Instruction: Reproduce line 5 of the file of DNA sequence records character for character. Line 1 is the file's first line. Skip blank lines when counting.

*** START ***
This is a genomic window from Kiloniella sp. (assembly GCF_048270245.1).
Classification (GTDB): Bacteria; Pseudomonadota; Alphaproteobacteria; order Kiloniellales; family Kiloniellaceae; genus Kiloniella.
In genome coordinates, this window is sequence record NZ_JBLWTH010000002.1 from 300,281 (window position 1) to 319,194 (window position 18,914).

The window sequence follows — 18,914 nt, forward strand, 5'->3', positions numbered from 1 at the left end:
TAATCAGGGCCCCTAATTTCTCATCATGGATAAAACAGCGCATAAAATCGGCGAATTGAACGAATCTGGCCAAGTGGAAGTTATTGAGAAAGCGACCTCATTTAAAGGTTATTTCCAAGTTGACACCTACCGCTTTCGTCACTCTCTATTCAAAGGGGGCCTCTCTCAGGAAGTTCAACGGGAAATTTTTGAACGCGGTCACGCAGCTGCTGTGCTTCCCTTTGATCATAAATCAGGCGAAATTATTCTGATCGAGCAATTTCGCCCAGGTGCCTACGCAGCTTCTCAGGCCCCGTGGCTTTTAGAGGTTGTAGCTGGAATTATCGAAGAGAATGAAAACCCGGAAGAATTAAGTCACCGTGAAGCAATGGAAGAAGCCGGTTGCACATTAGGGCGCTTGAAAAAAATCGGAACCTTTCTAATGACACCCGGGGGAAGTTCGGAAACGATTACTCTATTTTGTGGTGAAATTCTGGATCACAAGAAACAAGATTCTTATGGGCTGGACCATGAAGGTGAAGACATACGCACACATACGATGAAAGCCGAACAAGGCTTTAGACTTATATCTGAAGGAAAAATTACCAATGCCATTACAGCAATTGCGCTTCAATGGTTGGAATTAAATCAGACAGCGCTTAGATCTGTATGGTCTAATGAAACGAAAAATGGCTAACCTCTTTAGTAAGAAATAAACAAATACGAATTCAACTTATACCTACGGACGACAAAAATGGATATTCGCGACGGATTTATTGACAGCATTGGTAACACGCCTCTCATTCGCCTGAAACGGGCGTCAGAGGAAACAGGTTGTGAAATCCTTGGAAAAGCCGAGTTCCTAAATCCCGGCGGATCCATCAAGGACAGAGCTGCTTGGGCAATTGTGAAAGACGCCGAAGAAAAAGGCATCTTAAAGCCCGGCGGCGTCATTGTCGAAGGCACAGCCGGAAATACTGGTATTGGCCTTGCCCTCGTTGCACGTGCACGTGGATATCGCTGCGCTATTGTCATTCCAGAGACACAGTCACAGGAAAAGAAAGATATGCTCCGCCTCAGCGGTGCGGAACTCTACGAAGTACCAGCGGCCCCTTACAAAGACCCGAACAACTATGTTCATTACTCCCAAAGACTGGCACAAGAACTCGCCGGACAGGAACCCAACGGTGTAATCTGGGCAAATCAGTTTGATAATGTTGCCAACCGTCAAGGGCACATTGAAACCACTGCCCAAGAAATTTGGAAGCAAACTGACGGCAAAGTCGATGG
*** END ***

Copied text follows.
TAATCAGGGCCCCTAATTTCTCATCATGGATAAAACAGCGCATAAAATCGGCGAATTGAACGAATCTGGCCAAGTGGAAGTTATTGAGAAAGCGACCTCATTTAAAGGTTATTTCCAAGTTGACACCTACCGCTTTCGTCACTCTCTATTCAAAGGGGGCCTCTCTCAGGAAGTTCAACGGGAAATTTTTGAACGCGGTCACGCAGCTGCTGTGCTTCCCTTTGATCATAAATCAGGCGAAATTATTCTGATCGAGCAATTTCGCCCAGGTGCCTACGCAGCTTCTCAGGCCCCGTGGCTTTTAGAGGTTGTAGCTGGAATTATCGAAGAGAATGAAAACCCGGAAGAATTAAGTCACCGTGAAGCAATGGAAGAAGCCGGTTGCACATTAGGGCGCTTGAAAAAAATCGGAACCTTTCTAATGACACCCGGGGGAAGTTCGGAAACGATTACTCTATTTTGTGGTGAAATTCTGGATCACAAGAAACAAGATTCTTATGGGCTGGACCATGAAGGTGAAGACATACGCACACATACGATGAAAGCCGAACAAGGCTTTAGACTTATATCTGAAGGAAAAATTACCAATGCCATTACAGCAATTGCGCTTCAATGGTTGGAATTAAATCAGACAGCGCTTAGATCTGTATGGTCTAATGAAACGAAAAATGGCTAACCTCTTTAGTAAGAAATAAACAAATACGAATTCAACTTATACCTACGGACGACAAAAATGGATATTCGCGACGGATTTATTGACAGCATTGGTAACACGCCTCTCATTCGCCTGAAACGGGCGTCAGAGGAAACAGGTTGTGAAATCCTTGGAAAAGCCGAGTTCCTAAATCCCGGCGGATCCATCAAGGACAGAGCTGCTTGGGCAATTGTGAAAGACGCCGAAGAAAAAGGCATCTTAAAGCCCGGCGGCGTCATTGTCGAAGGCACAGCCGGAAATACTGGTATTGGCCTTGCCCTCGTTGCACGTGCACGTGGATATCGCTGCGCTATTGTCATTCCAGAGACACAGTCACAGGAAAAGAAAGATATGCTCCGCCTCAGCGGTGCGGAACTCTACGAAGTACCAGCGGCCCCTTACAAAGACCCGAACAACTATGTTCATTACTCCCAAAGACTGGCACAAGAACTCGCCGGACAGGAACCCAACGGTGTAATCTGGGCAAATCAGTTTGATAATGTTGCCAACCGTCAAGGGCACATTGAAACCACTGCCCAAGAAATTTGGAAGCAAACTGACGGCAAAGTCGATGG